The state on Sept. 11 announced that Greene County was among the Iowa counties added to the Presidential Disaster Declaration originally issued by President Donald Trump on Aug. 17. The declaration makes available Federal Emergency Management Agency (FEMA) assistance to public entities and select nonprofits.

The county on Sept. 3 was designated a contiguous primary natural disaster area by the USDA after U.S. Secretary of Agriculture Sonny Perdue called damage to the ag sector “devastating.” The derecho took aim at grain storage as well, crumpling bins like pop cans.

Muir, for one, initially held out hope that flattened corn plants might “gooseneck” back up, as had been the case before in fields hammered by summer storms. Unfortunately, it was too late in the season for plants to rebound.

Ironically, the flattened plants were the ones with good, heavy ears, Muir said — the ones that had endured extreme drought this summer in west-central Iowa.

Corn, he said, has been bred to withstand some pretty dry conditions, meaning that, extreme drought aside, local farmers were looking forward to a fairly respectable harvest this fall.

Enter the derecho.

“It blew up the farm economy is what it did,” Henning explained. “We were going to have a crop, and a normal harvest.”

Now, this isn’t the year, Henning said, to buy a new combine, or to think about acquiring more ground.

Muir said he spoke to one seed man who decided he’s not going to call on anyone this year.

“Nobody’s going to be in a good mood,” Muir said.

The recent rain that fell on top of downed corn will likely only contribute to the growth of mold.

Henning and Muir are more optimistic about their beans this fall, even though the derecho tore the tops off plants.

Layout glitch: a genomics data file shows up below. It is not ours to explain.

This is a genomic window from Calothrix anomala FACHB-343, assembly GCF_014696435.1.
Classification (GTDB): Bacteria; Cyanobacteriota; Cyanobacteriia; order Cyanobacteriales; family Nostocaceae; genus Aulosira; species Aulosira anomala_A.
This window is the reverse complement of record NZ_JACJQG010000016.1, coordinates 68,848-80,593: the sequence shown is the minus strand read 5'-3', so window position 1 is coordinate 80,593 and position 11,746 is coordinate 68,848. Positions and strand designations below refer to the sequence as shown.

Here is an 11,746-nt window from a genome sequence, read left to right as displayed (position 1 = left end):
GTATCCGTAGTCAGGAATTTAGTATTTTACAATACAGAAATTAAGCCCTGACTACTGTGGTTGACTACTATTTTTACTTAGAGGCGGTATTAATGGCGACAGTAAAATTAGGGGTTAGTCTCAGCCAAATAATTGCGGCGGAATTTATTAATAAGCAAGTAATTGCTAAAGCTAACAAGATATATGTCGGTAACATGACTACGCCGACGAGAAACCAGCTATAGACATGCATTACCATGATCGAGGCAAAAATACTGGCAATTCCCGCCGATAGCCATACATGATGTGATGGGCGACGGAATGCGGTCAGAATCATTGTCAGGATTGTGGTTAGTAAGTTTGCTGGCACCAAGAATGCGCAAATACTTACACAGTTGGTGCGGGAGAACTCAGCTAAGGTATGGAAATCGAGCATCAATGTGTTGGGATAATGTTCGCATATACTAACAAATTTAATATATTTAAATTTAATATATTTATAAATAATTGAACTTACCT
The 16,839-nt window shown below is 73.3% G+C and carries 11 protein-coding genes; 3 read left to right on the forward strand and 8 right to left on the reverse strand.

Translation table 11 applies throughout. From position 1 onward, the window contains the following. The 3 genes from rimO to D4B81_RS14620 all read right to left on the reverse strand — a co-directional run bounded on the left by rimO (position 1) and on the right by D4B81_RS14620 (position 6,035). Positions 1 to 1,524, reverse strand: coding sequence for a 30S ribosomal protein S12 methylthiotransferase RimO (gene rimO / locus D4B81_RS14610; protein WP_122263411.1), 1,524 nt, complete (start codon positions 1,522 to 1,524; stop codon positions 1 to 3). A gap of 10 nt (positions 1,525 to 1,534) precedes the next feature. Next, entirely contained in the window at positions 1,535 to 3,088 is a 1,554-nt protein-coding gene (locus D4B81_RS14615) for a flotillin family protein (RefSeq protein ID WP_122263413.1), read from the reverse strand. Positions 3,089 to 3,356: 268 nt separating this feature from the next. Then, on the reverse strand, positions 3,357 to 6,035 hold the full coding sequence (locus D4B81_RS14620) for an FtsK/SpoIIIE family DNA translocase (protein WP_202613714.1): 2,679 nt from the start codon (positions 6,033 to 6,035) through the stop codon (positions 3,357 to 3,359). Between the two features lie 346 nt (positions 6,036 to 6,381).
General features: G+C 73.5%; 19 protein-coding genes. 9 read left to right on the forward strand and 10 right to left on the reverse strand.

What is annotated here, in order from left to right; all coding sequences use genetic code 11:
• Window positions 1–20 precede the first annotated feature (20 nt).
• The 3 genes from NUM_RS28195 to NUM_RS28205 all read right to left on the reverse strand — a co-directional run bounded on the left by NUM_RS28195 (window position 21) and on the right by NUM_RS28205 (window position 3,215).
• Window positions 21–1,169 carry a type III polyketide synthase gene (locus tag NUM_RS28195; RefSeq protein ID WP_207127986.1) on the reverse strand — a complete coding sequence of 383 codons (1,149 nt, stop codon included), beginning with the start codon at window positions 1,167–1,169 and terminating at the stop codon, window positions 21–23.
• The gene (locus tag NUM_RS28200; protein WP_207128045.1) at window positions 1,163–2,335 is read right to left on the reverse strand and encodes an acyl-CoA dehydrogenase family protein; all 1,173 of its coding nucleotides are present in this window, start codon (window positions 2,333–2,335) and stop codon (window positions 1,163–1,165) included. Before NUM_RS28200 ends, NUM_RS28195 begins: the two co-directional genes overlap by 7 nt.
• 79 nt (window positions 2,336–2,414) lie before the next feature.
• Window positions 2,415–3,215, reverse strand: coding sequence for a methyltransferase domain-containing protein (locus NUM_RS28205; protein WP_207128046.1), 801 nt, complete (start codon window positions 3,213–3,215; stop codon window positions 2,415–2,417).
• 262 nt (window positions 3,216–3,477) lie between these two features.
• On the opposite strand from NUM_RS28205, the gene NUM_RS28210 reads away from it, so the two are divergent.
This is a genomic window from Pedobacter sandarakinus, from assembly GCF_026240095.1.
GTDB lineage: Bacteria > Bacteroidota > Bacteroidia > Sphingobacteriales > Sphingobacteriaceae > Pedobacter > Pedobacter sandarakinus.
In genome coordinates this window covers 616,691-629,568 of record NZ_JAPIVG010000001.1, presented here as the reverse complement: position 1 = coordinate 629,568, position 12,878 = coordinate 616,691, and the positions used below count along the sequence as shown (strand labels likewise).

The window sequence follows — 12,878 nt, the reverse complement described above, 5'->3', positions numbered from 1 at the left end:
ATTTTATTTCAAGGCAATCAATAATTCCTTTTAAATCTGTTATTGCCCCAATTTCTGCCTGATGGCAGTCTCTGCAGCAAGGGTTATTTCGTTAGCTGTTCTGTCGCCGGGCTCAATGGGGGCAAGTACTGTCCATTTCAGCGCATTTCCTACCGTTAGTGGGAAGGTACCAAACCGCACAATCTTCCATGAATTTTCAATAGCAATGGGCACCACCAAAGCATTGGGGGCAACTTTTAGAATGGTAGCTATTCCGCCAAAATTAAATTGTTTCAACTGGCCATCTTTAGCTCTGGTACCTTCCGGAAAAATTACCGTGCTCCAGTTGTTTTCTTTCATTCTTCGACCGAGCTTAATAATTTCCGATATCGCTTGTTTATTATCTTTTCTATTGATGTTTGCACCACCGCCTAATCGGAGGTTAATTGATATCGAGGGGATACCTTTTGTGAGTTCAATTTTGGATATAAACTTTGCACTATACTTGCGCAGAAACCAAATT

The USDA this week rated the state’s overall corn crop at 42 percent good to excellent, with soybeans faring slightly better, at 48 percent good to excellent.

 

The climate issue

Where Muir and Henning diverge in their thinking on the current disaster is reflective of their party affiliations. Henning, a Democrat, believes in climate change. Muir, a Republican, isn’t as sure, despite recent extremes.

“Too much water was the problem last year,” he said, adding, “I’m a slow believer. I have to see more than a couple years.”

Henning doesn’t believe the spike in crazy weather is just a fluke.

“It keeps getting wilder and hotter and more unpredictable,” she said.

Henning dedicated herself to conservation practices more than 25 years ago after seeing how much topsoil she lost in the floods of 1993 — dirt rich with nutrients that washed into her four creeks, any one of which drains into the nearby Raccoon River, a major source of drinking water for the state’s largest city.

“It changed my life. It changed how I farm,” Henning explained. “What we do as farmers makes a hell of a lot of difference to people downstream. What we do here makes a difference.”

She’s particularly concerned that with so much corn likely to be left in the fields this fall to decompose, the nitrogen load next spring that flows, not just to Des Moines, but to the Gulf of Mexico could be a major issue.

She also noted that nitrogen-rich hog manure — a by-product of Greene County’s 102 and counting hog confinements — will be applied to fields as usual.

Already, algae in the Gulf laps up fertilizer intended for crops that washes into the Mississippi River watershed, starving the water of oxygen and creating an ominous “dead zone” incapable of supporting marine life.

Henning decided to run for supervisor, in part, because of the current board’s decision in May to approve an application over vocal opposition for a new hog confinement in Highland Twp. by Stumpf Finishers. In July, the Iowa Department of Natural Resources ultimately denied the Stumpf application on grounds that 45 days had passed without action on repairs to a nearby grassed waterway.

“Our supervisors and our sanitarian fell down on the job there,” she said.

Muir maintains that the county’s hands are tied, and that the state needs to determine the saturation point for CAFOs. At present, he said, the matrix process at least lets concerns be heard.

The debate is sure to extend beyond the 2020 election — but in a year like this, anything is possible between now and Nov. 3.

“What else can happen?” Muir said.

“I shouldn’t say that,” he quickly added. “An early snow would be a finishing touch.”